This month, The Apprenticeshop partners with Maine Boats, Home & Harbors to present In Our Wake: Maine’s Maritime Heritage on Film, a series of screenings of historic films in Bucksport and Rockland, two coastal cities that have strong maritime heritages.

The series will debut Thursday, March 4 at the Alamo Theater in Bucksport, home of Northeast Historic Film. On Thursday, March 11, the Second Thursdays at the Apprenticeshop Program Series will present the program at The Apprenticeshop headquarters, 643 Main St., Rockland. Doors will open 6:45 p.m. and the program will start at 7 p.m.

Avid maritime enthusiast John Hanson, publisher of Maine Boats, Homes & Harbors magazine, will lead the exploration of clips from Northeast Historic Film and audiences will be asked to participate in identifying the vessels and locations depicted in these archived films. It is an opportunity to test one’s knowledge of traditional boat designs and see many of our seaports as they were decades ago.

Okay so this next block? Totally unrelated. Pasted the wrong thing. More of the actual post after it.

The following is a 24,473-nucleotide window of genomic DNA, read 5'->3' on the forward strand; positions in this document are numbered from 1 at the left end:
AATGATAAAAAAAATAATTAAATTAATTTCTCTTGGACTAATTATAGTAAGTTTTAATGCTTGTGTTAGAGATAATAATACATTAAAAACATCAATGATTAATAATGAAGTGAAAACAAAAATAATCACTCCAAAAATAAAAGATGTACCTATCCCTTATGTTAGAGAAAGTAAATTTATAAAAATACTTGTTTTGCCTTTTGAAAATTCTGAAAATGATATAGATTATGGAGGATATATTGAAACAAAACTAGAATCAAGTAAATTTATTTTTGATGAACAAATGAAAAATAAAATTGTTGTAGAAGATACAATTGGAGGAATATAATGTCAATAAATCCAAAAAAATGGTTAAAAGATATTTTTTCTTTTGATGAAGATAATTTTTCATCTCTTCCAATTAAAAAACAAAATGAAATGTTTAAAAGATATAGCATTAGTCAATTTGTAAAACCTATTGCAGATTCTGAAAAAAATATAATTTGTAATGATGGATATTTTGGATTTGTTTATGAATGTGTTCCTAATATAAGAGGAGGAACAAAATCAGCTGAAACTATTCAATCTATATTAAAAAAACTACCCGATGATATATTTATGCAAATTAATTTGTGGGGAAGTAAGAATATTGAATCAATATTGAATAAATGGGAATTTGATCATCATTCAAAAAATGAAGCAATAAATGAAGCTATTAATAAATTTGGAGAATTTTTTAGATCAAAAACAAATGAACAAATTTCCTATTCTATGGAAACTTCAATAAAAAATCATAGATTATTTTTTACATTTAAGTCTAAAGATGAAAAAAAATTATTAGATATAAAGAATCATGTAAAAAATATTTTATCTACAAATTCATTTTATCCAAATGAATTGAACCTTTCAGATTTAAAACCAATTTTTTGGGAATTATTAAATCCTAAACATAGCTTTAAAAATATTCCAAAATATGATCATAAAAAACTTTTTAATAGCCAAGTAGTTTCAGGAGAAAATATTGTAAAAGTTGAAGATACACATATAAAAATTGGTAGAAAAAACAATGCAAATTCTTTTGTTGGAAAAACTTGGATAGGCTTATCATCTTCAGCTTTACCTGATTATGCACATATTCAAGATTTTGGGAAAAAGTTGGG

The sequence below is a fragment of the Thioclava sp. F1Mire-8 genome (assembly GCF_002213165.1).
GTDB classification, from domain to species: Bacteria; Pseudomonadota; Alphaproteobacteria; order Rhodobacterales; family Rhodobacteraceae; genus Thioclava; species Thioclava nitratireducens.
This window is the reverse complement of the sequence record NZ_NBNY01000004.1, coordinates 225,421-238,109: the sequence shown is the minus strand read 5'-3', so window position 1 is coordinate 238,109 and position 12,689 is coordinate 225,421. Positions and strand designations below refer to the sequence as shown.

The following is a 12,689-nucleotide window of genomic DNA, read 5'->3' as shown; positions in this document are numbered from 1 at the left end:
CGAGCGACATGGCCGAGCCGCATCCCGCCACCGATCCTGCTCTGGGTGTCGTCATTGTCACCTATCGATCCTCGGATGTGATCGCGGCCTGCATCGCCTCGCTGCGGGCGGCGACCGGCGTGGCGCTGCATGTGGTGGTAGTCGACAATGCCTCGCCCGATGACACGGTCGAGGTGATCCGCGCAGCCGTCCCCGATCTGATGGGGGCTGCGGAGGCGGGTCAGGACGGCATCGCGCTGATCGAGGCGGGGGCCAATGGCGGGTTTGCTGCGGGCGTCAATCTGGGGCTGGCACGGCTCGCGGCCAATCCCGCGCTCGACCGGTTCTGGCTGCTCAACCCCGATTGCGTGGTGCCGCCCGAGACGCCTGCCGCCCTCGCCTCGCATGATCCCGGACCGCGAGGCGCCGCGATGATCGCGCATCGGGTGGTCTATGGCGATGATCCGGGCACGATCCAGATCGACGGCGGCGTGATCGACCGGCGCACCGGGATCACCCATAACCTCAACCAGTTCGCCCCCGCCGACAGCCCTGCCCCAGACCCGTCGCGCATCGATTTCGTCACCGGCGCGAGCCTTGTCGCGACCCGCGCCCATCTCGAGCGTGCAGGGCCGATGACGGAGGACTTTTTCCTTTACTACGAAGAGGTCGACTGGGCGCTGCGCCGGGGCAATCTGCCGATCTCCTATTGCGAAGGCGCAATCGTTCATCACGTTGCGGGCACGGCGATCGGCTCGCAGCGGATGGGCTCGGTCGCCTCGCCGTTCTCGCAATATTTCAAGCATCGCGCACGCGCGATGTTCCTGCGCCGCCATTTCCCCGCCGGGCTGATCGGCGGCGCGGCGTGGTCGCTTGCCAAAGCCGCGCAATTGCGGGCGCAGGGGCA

From lobster pots and four-masted schooners to rescues at sea and fishing for tuna, the films step back in time to 1902 and then travel through the decades to explore Maine’s nautical past. Through the use of home movies, travelogues, silents and talkies, these moving pictures examine our state’s boats, harbors and people, with live commentary provided and lively audience participation encouraged.

“I love historic still photography, but these movies are really magic. Seeing our ancestors in motion at work and at play is both humbling and inspiring,” said Hanson.

The program will include “Drawing a Lobster Pot” from March 1901, which is the oldest film shot in the state of Maine that NHF has found to date. The film “Launching of the Doris Hamlin” shows the launch of a four-masted schooner in Harrington in 1919. The credits mention a man named Frye and describe him as the youngest ship builder in the world at the time. “From Stump to Ship” was shot in Machias in the 1930s and documents the logging operations of the era, from felling trees in winter to shipping finished wood products to market.

These are just a few of the pieces that will be shown during the on-screen journey, said David Weiss, executive director of Northeast Historic Film, adding “We are thrilled to work with Maine Boats, Homes & Harbors and know that this collaboration will lead to more great adventures.”

Admission is free March 4 at the Alamo Theatre on Main Street in Bucksport. The March 11 program is part of Atlantic Challenge’s winter lecture series and the $5 admission will go to support the programs of Atlantic Challenge.

VillageSoup Art/Entertainment Editor Dagney Ernest can be reached at 207-594-4401 or by e-mail to